Ja nee we're being had here I'm sure.

No bike pics, no advice  :deal:


Probably a little bit of mischief me thinks...
May the best of today be the worst of tomorrow.
 

Offline BuRP

Re: Engine oil for the cbr 125
« Reply #27 on: July 02, 2020, 10:51:51 am »
have said those Shell products are clutch friendly, there is nothing in the Data Sheets that prove  that

Interesting..... what would you like to see displayed on oiltins so as to convince you it is oilbath-clutch friendly?
Wet clutches work with 'oil', so....

The opposite though IS mentioned on oiltins, like 'fuel saving' or 'friction modifiers added' or...
Yeah, some oils spec a JASO rating which is a motoerbike-only rating, and bikes often have wet clutches so you'd assume that all is then honky dory eh?
Then look at the price, R135/L form Honda, no doubt JASO'd also - bit dear innit?
But go for it!

Not buying Helix Ultra because it is a "car"-oil is silly I think, perhaps look up what its classification really means  ;)
Sparta MC50, 46 other 50cc's, Garelli Tiger Cross, Jawa 250, Kreidler RS (plated), Kawasaki S1 250/3, S2 350/3, H1 500/3, H2 750/3, Suzuki GT380/3 - 10 year gap - KDX200, BMW 1150GS Adventure, Honda CBR600RR, Honda XR650R 2007 & 2003, Honda CRF230, Yamaha BWS100, BMW F800GS Adventure, Husqvarna 701 Enduro 2018, KTM 790 Adv R 2019, KTM 2020 XC-W TPI 300 Six Days, KTM 2014 500 EXC-W Six Days, KTM 790 Adv R Rally 2020
 

Offline BuRP

Re: Engine oil for the cbr 125
« Reply #28 on: July 02, 2020, 10:58:31 am »
the 50 rating is better for our hotter summer as well.

Really?
Honda made it, and they says 30!
Yeah, I agree, 50 likely won't break it, but 'better' ?
Ek glo ma ek glo swaar swaer....  ;)

Besides, also be careful with 'singles are not particular about oil'.... because they are, especially the modern big ones!
Sparta MC50, 46 other 50cc's, Garelli Tiger Cross, Jawa 250, Kreidler RS (plated), Kawasaki S1 250/3, S2 350/3, H1 500/3, H2 750/3, Suzuki GT380/3 - 10 year gap - KDX200, BMW 1150GS Adventure, Honda CBR600RR, Honda XR650R 2007 & 2003, Honda CRF230, Yamaha BWS100, BMW F800GS Adventure, Husqvarna 701 Enduro 2018, KTM 790 Adv R 2019, KTM 2020 XC-W TPI 300 Six Days, KTM 2014 500 EXC-W Six Days, KTM 790 Adv R Rally 2020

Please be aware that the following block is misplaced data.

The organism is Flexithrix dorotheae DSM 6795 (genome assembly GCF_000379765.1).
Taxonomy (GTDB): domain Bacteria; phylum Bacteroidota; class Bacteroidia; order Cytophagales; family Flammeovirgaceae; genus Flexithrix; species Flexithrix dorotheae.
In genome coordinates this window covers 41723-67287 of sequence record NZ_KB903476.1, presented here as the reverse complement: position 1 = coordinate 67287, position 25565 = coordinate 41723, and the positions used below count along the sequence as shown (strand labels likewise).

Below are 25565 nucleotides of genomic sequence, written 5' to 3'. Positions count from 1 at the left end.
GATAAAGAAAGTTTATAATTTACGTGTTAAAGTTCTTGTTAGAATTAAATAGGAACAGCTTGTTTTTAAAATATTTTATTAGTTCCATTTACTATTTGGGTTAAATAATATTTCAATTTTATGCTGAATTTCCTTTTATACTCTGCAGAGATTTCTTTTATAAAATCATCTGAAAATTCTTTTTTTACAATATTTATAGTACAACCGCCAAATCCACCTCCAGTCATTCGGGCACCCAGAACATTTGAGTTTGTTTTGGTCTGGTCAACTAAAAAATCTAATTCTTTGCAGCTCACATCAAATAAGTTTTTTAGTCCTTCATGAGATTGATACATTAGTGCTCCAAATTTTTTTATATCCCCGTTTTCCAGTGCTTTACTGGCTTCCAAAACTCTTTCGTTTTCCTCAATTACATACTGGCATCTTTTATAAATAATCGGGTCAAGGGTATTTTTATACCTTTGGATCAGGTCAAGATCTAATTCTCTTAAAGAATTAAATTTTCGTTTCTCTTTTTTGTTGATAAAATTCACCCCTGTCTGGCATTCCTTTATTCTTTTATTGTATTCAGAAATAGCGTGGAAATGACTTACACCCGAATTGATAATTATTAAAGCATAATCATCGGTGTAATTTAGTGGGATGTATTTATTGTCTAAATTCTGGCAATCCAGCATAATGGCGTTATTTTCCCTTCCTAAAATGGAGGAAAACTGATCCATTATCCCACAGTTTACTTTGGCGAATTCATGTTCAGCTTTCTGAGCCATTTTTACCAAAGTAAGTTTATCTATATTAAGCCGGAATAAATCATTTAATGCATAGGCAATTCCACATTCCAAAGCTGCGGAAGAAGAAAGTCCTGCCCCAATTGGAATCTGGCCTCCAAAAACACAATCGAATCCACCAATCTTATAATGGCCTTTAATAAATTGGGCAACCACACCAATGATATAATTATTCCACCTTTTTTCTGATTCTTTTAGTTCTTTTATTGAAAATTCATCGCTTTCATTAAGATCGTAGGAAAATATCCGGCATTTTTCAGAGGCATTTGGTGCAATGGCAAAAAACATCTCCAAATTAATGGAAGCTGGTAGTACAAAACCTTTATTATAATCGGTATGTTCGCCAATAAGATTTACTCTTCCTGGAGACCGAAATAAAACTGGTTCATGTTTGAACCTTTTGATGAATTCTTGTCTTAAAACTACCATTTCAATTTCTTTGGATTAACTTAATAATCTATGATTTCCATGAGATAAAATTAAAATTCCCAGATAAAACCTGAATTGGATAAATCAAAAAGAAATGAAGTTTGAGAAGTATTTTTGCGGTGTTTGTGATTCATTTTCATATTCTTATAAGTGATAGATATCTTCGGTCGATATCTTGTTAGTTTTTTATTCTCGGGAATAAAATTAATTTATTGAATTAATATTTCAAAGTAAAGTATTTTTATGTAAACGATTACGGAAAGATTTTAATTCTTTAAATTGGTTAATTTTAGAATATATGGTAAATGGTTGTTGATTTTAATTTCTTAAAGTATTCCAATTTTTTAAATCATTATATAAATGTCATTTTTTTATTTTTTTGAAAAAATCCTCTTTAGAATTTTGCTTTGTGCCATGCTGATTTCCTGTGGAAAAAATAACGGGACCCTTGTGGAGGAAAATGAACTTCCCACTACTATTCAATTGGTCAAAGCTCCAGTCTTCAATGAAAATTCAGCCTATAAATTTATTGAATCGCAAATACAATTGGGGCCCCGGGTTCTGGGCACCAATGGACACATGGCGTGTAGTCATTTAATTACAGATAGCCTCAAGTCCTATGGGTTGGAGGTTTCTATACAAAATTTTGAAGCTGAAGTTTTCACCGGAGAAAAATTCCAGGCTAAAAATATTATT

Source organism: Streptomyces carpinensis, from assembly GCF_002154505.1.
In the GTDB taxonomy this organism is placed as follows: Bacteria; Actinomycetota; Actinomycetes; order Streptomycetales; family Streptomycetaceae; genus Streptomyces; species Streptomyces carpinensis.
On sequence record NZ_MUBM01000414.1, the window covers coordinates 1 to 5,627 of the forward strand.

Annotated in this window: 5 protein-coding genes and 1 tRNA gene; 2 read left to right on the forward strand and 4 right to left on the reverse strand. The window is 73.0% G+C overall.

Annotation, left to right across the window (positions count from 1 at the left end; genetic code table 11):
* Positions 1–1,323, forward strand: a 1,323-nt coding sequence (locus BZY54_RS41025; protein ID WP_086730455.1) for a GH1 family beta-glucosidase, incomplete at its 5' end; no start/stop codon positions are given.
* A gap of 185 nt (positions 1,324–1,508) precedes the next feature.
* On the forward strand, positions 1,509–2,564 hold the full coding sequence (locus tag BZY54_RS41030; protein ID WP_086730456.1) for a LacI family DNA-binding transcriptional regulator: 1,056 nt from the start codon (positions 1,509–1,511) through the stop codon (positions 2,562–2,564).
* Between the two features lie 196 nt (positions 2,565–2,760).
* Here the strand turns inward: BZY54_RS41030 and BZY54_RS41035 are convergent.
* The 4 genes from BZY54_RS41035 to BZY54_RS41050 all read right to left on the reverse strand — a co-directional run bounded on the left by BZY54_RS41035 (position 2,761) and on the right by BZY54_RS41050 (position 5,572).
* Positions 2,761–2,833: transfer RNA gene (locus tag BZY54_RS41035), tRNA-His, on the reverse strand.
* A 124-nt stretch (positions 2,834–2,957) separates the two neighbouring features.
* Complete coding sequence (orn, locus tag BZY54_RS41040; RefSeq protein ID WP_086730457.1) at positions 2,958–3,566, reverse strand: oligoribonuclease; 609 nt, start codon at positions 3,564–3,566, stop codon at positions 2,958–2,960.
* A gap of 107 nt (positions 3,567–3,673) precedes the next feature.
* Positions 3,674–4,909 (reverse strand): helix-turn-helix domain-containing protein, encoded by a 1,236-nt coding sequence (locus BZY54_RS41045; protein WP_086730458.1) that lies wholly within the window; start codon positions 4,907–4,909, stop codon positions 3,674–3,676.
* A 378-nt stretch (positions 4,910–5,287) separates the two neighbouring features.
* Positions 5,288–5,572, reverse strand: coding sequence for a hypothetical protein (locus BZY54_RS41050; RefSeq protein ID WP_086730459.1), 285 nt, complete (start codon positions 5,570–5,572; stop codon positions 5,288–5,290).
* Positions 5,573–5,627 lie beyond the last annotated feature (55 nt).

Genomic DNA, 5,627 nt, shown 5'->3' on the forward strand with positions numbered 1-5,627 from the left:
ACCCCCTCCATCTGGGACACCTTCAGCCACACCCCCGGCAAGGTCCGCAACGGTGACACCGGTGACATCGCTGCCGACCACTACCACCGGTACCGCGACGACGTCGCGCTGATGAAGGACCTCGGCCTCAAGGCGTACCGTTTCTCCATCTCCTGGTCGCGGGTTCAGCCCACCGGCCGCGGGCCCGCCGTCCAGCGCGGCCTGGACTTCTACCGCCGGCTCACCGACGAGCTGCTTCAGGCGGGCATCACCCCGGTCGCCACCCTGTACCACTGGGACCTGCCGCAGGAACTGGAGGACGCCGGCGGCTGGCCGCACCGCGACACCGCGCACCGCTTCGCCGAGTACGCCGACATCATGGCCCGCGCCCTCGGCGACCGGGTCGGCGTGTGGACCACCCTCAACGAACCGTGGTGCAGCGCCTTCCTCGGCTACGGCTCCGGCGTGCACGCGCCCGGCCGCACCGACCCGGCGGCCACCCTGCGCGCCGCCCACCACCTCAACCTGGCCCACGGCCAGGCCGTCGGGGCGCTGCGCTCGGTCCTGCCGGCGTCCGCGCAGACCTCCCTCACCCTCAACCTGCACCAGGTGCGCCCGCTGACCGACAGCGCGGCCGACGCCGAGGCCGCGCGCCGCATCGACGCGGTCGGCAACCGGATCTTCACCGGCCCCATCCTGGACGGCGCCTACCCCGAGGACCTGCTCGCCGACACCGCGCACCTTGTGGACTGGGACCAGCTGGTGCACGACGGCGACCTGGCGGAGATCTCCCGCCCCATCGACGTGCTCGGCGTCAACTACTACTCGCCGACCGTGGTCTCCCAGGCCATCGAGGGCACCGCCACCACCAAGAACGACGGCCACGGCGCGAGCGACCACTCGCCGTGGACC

Offline 2StrokeDan

  • a Man of Character
  • Castrated Dog
  • ******
  • Bike: KTM 690 Adventure
    Location: Western Cape
  • Posts: 24,644
  • Thanked: 1815 times
  • Slim like Bill, straight like Steve
Re: Engine oil for the cbr 125
« Reply #29 on: July 02, 2020, 11:00:17 am »
have said those Shell products are clutch friendly, there is nothing in the Data Sheets that prove  that

Interesting..... what would you like to see displayed on oiltins so as to convince you it is oilbath-clutch friendly?
Wet clutches work with 'oil', so....

The opposite though IS mentioned on oiltins, like 'fuel saving' or 'friction modifiers added' or...
Yeah, some oils spec a JASO rating which is a motoerbike-only rating, and bikes often have wet clutches so you'd assume that all is then honky dory eh?
Then look at the price, R135/L form Honda, no doubt JASO'd also - bit dear innit?
But go for it!

Not buying Helix Ultra because it is a "car"-oil is silly I think, perhaps look up what its classification really means  ;)

100%.

20W50 has been my main staple oil for bikes as long as I can remember, and they all do high mileage, without ever having a clutch problem.

Then again, all my bikes had cable clutches, and most "clutch" problems are hydraulics related anyway.
 

Offline Roadhawg

  • Senior Member
  • ***
  • Bike: KTM 1290 Super Adventure
    Location: Gauteng
  • Posts: 4,161
  • Thanked: 205 times
    • Technilube Oils and Greases
Re: Engine oil for the cbr 125
« Reply #30 on: July 02, 2020, 11:03:45 am »
have said those Shell products are clutch friendly, there is nothing in the Data Sheets that prove  that

Interesting..... what would you like to see displayed on oiltins so as to convince you it is oilbath-clutch friendly?
Wet clutches work with 'oil', so....

The opposite though IS mentioned on oiltins, like 'fuel saving' or 'friction modifiers added' or...
Yeah, some oils spec a JASO rating which is a motoerbike-only rating, and bikes often have wet clutches so you'd assume that all is then honky dory eh?
Then look at the price, R135/L form Honda, no doubt JASO'd also - bit dear innit?
But go for it!

Not buying Helix Ultra because it is a "car"-oil is silly I think, perhaps look up what its classification really means  ;)

I have no doubt you're right, but I just think without a JASO rating that manufacturer is under no obligation to NOT put friction modifiers in the product if they wanted to.  JASO MA rating is specifically for wet clutch operation.